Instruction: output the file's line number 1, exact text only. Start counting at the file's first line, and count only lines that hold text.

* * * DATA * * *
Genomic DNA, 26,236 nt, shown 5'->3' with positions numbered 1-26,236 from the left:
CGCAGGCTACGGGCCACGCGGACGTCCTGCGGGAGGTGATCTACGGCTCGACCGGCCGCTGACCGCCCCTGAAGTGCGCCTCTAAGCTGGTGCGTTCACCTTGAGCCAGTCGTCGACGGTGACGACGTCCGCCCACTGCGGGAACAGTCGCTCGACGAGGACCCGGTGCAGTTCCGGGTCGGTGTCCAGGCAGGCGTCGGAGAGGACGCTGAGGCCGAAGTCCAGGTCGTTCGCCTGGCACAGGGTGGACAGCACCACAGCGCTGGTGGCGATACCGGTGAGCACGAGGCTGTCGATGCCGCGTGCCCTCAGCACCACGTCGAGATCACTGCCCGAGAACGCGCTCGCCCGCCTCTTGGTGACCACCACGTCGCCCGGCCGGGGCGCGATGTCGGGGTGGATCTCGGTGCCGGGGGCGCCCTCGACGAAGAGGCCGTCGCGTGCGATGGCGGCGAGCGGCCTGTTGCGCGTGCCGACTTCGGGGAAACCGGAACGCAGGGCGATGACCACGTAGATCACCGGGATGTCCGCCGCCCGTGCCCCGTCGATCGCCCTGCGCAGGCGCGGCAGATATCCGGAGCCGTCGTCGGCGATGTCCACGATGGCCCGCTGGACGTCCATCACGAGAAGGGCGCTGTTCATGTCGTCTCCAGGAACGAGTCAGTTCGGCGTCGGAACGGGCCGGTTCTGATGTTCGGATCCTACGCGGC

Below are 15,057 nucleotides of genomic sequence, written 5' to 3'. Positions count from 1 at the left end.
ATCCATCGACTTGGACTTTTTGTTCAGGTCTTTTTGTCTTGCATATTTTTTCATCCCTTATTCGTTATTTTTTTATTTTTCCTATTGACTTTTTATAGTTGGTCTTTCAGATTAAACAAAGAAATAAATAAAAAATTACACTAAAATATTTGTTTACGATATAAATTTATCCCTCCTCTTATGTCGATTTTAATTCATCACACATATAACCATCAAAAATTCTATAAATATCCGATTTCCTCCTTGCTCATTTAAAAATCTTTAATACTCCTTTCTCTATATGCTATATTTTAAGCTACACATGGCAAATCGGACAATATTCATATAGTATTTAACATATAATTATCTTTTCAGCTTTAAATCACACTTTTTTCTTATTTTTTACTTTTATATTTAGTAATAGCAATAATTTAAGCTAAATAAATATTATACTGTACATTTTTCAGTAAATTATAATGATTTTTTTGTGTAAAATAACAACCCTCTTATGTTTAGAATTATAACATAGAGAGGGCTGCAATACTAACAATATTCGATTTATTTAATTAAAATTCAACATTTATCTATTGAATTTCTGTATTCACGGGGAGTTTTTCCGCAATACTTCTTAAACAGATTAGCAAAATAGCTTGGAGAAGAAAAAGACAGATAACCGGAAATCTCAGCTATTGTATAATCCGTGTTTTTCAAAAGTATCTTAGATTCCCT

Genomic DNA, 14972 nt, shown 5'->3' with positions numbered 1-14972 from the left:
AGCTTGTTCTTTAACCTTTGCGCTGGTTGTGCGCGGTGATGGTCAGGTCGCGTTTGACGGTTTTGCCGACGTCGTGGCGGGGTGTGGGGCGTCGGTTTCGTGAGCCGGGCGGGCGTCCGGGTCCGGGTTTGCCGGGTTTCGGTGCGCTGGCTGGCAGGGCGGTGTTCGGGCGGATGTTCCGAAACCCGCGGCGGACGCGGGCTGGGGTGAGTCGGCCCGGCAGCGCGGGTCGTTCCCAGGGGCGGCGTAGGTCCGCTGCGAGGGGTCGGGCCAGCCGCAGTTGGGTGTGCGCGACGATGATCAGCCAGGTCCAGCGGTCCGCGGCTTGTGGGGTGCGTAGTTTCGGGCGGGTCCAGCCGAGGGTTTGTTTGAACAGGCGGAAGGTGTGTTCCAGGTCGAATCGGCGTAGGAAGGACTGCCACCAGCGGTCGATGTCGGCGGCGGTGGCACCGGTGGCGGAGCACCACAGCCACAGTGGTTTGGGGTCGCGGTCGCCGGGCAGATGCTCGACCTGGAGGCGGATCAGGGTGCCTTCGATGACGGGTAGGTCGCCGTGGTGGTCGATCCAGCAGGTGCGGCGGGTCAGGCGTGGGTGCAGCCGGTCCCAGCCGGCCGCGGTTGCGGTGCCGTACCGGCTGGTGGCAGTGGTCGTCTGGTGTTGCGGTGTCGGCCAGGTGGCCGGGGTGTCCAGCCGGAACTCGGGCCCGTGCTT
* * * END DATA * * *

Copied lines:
Genomic DNA, 26,236 nt, shown 5'->3' with positions numbered 1-26,236 from the left: